I suppose I’ll be accused of being unkind, uncouth or maybe even unhinged, but why in the world does the La Crosse Tribune feel compelled to write about the “unhoused”?
The Tribune uses the word as both an adjective and a noun. They write about “unhoused people,” the “unhoused community,” the “unhoused population” and, also, just the plain old “unhoused.”
What they don’t write about any longer, at least in the story I saw dated May 21, is “the homeless” — a term which some people now consider derogatory.
Neither the reporter who wrote the story (it’s actually a pretty good story about the large homeless population in La Crosse) or the executive editor of the paper returned my call. So I don’t know if they’re among those people. But I do know that the label “homeless” now implies that one is “less than” and that it “undermines self-esteem and progressive change,” according to the website for an organization called Unhoused.org.
The term “unhoused,” on the other hand, “implies there is a moral and social assumption that everyone should be housed in the first place.”
A story at the website Planetizen, in the meantime, tells us that some argue the term “homeless … dehumanizes the people experiencing homelessness and flattens their identity into one stigmatized characteristic.” It can carry “baggage that brings with it connotations of personal failings, drug use and other stigmatizing assumptions.”
The reporter for the Tribune did not, to her credit, avoid reporting that “many residents” at a recent La Crosse Park Board meeting “shared experiences of cleaning up trash and needles, witnessing people urinating, defecating or using drugs in public.” Nor did she describe any of those actions as personal achievements.
She also reported on a scarcity of emergency shelter beds and transitional housing and “permanent supportive housing” — important public policy issues that deserve to be discussed.
Homelessness is a tough issue and one that is tough to generalize about. A couple winters ago, I looked out our apartment window on a very cold winter night and saw a homeless person sleeping under I-794 in Milwaukee. I was afraid she was going to quite literally freeze to death, so I went to a hotel about a block away and paid for a room and walked over and told her — lying there on the frozen ground in a sleeping bag — that I was afraid she was going to die.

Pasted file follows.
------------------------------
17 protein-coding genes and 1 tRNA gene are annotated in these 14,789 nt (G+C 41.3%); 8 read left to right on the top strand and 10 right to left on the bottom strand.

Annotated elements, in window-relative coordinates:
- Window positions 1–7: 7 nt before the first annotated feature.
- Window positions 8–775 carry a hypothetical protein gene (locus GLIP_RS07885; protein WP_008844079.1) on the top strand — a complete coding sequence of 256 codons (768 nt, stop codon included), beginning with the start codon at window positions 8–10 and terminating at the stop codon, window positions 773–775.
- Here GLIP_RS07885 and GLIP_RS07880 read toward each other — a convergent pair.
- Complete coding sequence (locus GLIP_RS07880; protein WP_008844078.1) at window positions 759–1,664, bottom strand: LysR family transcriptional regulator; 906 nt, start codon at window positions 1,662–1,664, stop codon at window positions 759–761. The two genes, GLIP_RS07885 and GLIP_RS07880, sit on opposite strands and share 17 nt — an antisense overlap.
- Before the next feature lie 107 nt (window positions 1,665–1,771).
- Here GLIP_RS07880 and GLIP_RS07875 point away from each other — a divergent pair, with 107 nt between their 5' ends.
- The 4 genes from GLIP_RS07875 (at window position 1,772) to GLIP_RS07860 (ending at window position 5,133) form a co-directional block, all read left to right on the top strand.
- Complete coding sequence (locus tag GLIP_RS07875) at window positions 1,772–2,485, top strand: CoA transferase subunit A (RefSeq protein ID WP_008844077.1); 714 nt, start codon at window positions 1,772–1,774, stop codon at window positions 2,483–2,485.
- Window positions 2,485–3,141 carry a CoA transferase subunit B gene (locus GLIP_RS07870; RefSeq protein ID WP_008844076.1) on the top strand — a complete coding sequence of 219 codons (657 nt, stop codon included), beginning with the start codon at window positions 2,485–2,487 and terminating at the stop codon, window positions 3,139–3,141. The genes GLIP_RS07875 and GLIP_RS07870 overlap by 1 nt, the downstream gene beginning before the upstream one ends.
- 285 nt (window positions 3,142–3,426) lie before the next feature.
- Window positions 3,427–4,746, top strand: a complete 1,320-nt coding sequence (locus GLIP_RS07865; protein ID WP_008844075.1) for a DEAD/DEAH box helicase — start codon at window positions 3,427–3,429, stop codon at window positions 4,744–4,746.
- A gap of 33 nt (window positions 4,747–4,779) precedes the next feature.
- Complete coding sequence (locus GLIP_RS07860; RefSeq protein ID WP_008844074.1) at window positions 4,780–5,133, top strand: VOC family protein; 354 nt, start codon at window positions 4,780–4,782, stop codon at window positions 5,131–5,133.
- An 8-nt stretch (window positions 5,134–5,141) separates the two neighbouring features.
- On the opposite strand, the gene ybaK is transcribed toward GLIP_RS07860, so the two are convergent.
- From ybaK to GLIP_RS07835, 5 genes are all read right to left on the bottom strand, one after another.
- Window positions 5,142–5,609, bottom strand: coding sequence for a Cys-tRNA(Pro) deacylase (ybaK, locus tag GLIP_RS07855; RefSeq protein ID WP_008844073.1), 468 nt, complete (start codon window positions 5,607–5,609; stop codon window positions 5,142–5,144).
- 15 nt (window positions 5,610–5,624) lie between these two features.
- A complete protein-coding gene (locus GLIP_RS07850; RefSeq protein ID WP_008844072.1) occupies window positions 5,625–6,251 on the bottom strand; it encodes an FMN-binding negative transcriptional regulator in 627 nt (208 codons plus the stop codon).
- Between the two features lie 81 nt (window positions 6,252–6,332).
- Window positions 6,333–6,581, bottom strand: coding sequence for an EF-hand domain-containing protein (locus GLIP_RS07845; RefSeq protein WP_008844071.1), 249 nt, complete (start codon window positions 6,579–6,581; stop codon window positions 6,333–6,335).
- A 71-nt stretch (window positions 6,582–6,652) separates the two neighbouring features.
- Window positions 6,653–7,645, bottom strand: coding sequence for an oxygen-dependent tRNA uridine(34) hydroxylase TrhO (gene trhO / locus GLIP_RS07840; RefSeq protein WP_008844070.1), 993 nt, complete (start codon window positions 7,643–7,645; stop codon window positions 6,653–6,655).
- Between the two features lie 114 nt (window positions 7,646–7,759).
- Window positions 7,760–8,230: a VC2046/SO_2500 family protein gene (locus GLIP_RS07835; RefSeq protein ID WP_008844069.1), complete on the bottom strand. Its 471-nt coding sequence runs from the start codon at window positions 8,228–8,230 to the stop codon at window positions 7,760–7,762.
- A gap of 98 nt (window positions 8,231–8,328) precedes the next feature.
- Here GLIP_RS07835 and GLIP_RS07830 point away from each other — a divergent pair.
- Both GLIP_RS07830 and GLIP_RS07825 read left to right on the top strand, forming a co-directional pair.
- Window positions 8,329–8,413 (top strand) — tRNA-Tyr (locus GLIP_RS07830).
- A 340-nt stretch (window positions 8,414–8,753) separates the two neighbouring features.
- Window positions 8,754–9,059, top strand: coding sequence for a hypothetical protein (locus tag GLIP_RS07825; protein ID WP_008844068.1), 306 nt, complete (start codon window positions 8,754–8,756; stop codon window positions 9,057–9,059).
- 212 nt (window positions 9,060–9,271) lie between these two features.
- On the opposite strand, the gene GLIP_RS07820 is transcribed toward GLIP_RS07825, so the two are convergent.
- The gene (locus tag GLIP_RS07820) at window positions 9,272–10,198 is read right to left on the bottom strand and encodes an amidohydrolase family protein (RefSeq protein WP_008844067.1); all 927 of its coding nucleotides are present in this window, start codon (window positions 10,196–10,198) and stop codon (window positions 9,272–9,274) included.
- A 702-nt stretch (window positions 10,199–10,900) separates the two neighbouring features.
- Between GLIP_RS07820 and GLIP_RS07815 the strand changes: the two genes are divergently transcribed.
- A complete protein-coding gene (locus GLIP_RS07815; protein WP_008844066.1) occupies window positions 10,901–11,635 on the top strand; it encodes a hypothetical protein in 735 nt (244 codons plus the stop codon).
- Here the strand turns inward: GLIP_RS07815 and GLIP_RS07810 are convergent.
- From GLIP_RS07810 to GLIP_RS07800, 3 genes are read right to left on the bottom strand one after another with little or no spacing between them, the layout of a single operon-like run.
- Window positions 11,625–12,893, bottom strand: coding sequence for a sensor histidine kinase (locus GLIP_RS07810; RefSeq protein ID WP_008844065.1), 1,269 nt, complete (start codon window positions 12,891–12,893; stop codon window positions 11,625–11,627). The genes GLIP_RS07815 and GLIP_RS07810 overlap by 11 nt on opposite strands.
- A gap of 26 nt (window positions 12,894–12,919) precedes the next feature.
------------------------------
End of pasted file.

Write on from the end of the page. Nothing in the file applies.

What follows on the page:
I told her she could walk down to the hotel and they would give her a pre-paid room.
Her response: No.
I presume she had her reasons. I also presume many other homeless people would have gladly taken the warm room. Beyond that, I try not to have too many presumptions about a really complex problem.
What bothers me a little is when the mainstream media adopts the terminology of lefty activists who presume the rest of us are insensitive dolts betrayed by the archaic language used by 99.9% of the world.
Or maybe they’re just following the increasingly sanctimonious Associated Press Stylebook, which doesn’t mandate use of “unhoused” or ban the use of “homeless” as an adjective but does tell reporters to “avoid the dehumanizing collective noun the homeless.”
The 2022-2024 AP Stylebook, by the way, has a whole new chapter on what they call “inclusive storytelling” meant to help reporters overcome “unconscious biases” and be “sensitive about specific words and phrases.”
The problem is that once a reporter and a paper adopt the language of the left, no matter how good the story is, they are putting their fingers on the scale, using language no normal person ever does, preaching.
It’s not just the mainstream media that wants to prove it is couth and kind. The UW-Madison Information Technology area actually felt compelled to issue a list of discriminatory words like “whitelist,” and “gray beard” and “master.” That’s no longer a master file, mind you, it’s a primary file. Unless, I guess, it’s inside a plantation.
One of my colleagues pointed out, in the meantime, that apparently nobody commits suicide at UW-Madison anymore.
The “Inclusive Language Guide” there says to “avoid using the phrase committed suicide” because the verb “commit” “can imply a criminal act” and laws against suicide have been repealed in many places.
I have a couple great one-liners that I could insert here but don’t want to commit a faux pas — and get locked up for it.
Once somebody on the left issues a proper language pronouncement, everyone else on the left feels compelled to engage in the same virtue-signaling. Pretty soon everybody is jumping in, showing how good and decent and understanding they are — and how uncouth and unkind everyone else is.
A policy analyst for the ACLU, for example, was quoted as saying that the word “homeless” has become inseparable from a “toxic narrative” that blames and demonizes people, implies they are dangerous or devious.
Either that, or — well — they’re homeless.
Mike Nichols is the President of the Badger Institute. Permission to reprint is granted as long as the author and Badger Institute are properly cited.
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